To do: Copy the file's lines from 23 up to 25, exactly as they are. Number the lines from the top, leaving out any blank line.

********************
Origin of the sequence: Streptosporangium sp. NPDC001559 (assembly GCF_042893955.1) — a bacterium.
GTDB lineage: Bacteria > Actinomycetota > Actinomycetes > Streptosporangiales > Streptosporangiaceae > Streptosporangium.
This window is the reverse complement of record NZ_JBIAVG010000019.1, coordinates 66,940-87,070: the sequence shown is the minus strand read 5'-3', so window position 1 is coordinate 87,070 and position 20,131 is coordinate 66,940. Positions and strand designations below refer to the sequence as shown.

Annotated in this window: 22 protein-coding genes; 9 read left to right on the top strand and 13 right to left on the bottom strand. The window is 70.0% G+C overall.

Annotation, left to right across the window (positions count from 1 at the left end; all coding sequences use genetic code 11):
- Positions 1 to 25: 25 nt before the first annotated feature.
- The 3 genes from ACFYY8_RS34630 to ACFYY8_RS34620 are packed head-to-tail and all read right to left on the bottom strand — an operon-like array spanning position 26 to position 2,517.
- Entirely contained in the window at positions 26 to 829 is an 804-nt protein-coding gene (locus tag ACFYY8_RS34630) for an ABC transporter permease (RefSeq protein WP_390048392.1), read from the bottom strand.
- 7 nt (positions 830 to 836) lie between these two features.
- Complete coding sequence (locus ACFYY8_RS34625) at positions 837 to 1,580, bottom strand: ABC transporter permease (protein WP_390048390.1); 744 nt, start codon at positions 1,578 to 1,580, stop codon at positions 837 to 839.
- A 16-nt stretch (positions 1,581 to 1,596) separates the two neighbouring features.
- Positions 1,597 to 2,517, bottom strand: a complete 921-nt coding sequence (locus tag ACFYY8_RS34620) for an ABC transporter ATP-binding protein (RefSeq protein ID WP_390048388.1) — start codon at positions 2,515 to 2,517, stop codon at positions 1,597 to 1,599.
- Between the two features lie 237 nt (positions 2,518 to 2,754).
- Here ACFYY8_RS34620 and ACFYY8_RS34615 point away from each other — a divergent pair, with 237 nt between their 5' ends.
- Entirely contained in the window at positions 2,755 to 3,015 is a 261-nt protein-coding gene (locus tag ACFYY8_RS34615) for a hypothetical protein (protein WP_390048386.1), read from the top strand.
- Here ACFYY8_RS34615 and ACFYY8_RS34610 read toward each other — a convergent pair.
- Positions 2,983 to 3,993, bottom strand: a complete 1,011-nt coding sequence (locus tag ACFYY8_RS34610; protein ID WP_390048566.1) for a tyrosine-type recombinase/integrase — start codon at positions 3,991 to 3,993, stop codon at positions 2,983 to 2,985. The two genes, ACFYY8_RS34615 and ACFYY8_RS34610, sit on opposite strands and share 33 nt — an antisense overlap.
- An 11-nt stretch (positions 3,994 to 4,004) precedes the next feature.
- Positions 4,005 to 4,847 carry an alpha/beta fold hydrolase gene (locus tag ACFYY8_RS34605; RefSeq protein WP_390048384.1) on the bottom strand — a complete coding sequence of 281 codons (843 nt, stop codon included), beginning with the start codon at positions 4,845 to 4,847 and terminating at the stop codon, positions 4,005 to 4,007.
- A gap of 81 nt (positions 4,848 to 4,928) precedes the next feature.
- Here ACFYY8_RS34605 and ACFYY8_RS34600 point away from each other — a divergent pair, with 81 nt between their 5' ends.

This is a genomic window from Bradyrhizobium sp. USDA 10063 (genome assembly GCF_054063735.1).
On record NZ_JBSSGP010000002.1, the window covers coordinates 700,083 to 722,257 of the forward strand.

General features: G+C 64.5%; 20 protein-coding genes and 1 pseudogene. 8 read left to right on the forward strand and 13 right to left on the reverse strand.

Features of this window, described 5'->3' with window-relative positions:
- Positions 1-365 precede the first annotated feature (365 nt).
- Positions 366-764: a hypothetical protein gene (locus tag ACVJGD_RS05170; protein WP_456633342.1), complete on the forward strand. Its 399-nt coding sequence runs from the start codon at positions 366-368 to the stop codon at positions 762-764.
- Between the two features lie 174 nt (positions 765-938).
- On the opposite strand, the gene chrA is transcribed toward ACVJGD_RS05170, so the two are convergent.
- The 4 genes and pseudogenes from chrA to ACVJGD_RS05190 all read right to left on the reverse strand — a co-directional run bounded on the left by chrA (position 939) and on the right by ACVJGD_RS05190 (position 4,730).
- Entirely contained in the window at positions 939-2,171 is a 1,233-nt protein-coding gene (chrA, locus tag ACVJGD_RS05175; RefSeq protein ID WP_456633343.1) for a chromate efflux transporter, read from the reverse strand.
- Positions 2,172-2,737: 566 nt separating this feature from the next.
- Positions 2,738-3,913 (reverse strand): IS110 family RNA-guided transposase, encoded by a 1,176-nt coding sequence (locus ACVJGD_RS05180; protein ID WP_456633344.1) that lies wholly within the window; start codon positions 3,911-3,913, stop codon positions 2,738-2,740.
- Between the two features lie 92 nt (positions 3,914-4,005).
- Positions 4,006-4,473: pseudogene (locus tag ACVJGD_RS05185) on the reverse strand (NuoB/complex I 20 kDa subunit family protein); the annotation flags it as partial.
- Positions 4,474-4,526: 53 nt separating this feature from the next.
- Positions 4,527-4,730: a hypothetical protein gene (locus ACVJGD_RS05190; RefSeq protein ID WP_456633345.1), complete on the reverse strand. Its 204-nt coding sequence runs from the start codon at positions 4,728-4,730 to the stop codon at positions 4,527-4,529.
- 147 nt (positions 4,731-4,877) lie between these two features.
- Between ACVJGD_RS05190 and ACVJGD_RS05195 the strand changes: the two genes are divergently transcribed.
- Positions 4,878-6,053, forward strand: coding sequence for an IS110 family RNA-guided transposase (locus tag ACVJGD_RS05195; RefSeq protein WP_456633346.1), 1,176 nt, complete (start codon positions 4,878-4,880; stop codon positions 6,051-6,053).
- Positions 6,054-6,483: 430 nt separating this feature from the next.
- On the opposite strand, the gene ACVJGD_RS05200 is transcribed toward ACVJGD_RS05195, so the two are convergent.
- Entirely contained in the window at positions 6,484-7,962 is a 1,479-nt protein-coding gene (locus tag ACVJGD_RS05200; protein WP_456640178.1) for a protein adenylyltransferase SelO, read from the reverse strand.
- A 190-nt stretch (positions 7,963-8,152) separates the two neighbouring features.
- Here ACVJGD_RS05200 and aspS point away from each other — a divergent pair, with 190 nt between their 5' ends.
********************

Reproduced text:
On record NZ_JBSSGP010000002.1, the window covers coordinates 700,083 to 722,257 of the forward strand.

General features: G+C 64.5%; 20 protein-coding genes and 1 pseudogene. 8 read left to right on the forward strand and 13 right to left on the reverse strand.

Features of this window, described 5'->3' with window-relative positions: